A man asked me to cup my hands and I obliged. He dropped a handful of coca leaves into them and told me to be careful since it is good luck to make sure that none of the leaves fall. He explained to me that the petiole needs to be cut off and discarded before the leaf is placed between one’s gum and cheek. He then took a leaf, broke off a piece of ilucta, or ash of the quinoa plant, and placed it in its center before he folded it, gave it to me, and explained that this serves to activate or catalyze the effects of the leaf. For fifteen or twenty minutes now I have been slowly increasing the mound in my mouth and there still remain some leaves not yet involved in the compilation made grotesque by the effects of saliva.
Who can convince me that what I am doing is bad? And yet if I were to be found bringing these objectively beneficial leaves to the states, I would be branded a greater criminal than I presently am. Aside from the evident stimulation, which in itself is barely mild, there are advantages to be gained from the minerals and vitamins to be found in these leaves—these advantages must be why the leaves are unacceptable in a country where man is not allowed advantage unless it comes at a heavy, disadvantageous cost.
I spent the day, or a good part of it, applying for jobs in various institutes that provide those interested with the opportunity to learn English. A pathetic little baby blue bike served as my mount as I went from one place to another—I only visited four and applied to two—in search of a job that will allow me the means to work as I need to if I am to if I am to remain content and satisfied with myself. It has long become a dependency: if I do not write for some days, if I let an idea sit still for too long, life begins to lose the pleasant taste that characterizes it now; the pleasant taste I have grown far too acclimated to for its absence to be even slightly tolerable. I can almost hear the cruel laughter of fate and its design which bids the artist to hold a petty job just so that he may continue with his work.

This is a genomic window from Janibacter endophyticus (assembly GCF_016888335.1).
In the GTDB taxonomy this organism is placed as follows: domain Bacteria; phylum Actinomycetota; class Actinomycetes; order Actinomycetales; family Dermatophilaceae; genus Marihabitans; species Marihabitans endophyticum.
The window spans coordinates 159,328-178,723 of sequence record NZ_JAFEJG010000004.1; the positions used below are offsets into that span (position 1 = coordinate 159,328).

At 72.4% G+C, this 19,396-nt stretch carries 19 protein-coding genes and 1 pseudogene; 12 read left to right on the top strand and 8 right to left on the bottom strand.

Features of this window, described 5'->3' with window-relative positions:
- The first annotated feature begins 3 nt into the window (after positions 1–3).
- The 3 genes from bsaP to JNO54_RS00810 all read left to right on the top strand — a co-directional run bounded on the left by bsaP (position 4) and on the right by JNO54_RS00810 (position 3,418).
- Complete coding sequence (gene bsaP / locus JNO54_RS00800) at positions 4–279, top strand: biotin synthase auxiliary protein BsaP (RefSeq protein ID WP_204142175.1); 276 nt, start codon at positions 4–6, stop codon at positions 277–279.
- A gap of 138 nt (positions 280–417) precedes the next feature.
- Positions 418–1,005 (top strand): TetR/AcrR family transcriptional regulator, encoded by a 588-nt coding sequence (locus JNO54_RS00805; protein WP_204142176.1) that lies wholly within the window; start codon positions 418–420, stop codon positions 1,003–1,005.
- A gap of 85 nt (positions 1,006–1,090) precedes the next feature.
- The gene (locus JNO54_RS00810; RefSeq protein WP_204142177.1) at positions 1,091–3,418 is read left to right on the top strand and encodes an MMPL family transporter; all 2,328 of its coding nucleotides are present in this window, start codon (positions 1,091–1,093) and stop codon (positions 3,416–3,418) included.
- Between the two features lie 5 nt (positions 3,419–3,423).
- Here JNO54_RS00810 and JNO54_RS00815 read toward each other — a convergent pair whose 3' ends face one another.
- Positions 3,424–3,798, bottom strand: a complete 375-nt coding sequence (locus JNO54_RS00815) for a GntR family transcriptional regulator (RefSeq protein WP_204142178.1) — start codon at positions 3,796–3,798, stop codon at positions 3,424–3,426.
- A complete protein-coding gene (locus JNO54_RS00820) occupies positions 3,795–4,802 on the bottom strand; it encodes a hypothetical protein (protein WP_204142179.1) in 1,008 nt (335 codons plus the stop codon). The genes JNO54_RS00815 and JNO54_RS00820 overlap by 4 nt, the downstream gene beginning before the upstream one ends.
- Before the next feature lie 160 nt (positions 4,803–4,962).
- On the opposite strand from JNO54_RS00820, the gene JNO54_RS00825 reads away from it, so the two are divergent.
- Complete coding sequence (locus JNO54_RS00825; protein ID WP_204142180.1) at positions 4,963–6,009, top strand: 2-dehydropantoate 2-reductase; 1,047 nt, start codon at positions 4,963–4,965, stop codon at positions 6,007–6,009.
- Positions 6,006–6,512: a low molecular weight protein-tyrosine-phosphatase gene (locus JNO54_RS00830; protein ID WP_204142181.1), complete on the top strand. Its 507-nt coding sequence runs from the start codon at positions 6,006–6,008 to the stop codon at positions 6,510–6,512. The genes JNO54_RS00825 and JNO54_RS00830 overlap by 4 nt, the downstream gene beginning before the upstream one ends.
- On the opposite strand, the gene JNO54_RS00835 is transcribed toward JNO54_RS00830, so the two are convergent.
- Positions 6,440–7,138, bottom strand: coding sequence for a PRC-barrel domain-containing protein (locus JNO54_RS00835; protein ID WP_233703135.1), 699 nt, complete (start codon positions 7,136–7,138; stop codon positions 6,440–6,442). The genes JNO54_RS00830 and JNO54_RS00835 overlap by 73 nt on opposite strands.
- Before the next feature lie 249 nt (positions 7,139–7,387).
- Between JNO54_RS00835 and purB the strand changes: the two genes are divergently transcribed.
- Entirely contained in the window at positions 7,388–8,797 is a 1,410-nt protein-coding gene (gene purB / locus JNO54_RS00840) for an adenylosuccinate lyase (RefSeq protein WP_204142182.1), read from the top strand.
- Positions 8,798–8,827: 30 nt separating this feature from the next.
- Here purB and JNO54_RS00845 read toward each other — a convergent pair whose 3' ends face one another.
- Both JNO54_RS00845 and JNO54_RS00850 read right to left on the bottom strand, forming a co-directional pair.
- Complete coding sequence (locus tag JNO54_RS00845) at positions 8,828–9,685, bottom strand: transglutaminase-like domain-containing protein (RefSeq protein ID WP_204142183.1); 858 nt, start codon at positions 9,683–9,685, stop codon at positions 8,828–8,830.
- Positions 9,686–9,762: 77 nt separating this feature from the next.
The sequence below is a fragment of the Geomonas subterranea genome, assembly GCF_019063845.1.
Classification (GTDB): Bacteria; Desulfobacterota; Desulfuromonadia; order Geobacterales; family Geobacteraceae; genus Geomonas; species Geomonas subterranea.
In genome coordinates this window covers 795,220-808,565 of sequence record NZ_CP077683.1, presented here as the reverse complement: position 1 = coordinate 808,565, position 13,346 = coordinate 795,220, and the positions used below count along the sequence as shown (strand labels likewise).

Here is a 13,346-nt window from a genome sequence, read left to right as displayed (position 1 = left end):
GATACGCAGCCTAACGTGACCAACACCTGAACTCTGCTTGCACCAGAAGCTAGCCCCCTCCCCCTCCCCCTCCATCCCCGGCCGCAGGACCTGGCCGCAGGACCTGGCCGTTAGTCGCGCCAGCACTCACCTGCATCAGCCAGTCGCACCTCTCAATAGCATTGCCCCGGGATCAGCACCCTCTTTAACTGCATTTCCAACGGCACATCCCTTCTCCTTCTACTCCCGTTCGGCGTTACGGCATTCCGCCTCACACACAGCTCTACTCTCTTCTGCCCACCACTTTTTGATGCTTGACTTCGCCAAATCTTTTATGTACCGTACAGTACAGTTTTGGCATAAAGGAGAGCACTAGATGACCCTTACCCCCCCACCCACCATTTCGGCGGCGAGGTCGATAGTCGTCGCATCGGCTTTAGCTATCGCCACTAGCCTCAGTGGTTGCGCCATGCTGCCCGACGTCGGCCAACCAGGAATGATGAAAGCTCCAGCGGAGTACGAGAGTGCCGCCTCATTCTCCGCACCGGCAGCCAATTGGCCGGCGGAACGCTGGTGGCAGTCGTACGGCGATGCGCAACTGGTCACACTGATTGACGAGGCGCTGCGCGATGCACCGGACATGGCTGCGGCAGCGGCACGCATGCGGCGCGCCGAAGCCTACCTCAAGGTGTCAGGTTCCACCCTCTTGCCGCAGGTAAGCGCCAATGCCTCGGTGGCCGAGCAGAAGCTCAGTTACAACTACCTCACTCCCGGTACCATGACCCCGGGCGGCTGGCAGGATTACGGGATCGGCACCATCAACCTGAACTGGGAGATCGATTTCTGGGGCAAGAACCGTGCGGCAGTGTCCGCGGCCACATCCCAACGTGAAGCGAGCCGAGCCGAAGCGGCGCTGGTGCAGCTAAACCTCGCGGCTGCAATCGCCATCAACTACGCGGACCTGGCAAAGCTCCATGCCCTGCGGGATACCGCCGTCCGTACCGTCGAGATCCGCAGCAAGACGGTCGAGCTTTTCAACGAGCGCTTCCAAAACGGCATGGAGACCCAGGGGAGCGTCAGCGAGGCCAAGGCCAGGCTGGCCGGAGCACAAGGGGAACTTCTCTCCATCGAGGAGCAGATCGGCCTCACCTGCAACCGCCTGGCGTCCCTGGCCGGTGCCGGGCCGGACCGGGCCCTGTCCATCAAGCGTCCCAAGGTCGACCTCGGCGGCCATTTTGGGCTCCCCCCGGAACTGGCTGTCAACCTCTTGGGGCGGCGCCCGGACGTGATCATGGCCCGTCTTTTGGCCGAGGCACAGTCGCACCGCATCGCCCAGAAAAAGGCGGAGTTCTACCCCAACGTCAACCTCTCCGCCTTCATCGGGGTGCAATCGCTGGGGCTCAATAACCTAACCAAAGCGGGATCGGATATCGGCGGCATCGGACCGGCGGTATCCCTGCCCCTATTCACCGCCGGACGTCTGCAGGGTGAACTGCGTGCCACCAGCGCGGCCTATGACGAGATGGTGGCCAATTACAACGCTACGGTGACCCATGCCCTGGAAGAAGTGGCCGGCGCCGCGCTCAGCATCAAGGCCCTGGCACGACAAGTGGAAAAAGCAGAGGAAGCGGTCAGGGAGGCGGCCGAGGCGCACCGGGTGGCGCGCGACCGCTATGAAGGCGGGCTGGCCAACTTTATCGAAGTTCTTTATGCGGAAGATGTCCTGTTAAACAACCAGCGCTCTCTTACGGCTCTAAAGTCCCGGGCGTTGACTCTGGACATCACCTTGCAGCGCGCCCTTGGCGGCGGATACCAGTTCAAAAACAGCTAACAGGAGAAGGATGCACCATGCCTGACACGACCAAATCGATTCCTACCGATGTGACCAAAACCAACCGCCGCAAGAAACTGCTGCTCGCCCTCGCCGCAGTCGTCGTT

I do not know if I will find a job here and I truly believe that I do not care if I do. It would be ideal in the material sense to remain here, but I would not be devastated if I find it were impossible to do so. I am willing to spend another two hundred and thirty soles here before I find a job; if I find nothing by the time that sum is expended, I will move along because if I am to run out of money, I would sooner see as much as I can first. I have moved into a tent to stretch out the time that the sum I am allowing for myself lasts and I am excited to see what comes from the coming days. But to this too I am indifferent because whether I am here or there, I will have pen and paper with me. But to that too I am indifferent because my mind is fixated, mad with the absolute certainty that there is something for me to glean from the sixth string quartet of Mendelssohn.
Well that must be nonsense since I have already gleaned, but it is a matter of translating what I have to what it stands to become. This obsession is detaching me from nearly everything and although I feel I can at any moment cast it all into the abyss, I refuse to do so. ‘Have you considered that there may be nothing but your own delusion?’ asks the devil himself only to be dismayed when I answer without flinching that yes, I have considered it, but I will still yet scrutinize further because I am sure that the man who stares for long enough sees precisely what is there; if there is nothing, I will pay for my mistake by staring until I can do so no longer.
It may come to be that even the obscure yet undeniable figure before me now may disappear in which case, I will turn away for one can only hear what one is told. I feel more interested in what comes out of this fixation than what awaits me in this trip which may last another week with the same ease that may have it last for a year. This must be the cross designed for men who value ideas more than the world to bear, but I have lifted heavier things than this; I would ask for more, that it may form a larger fire than it could fuel now.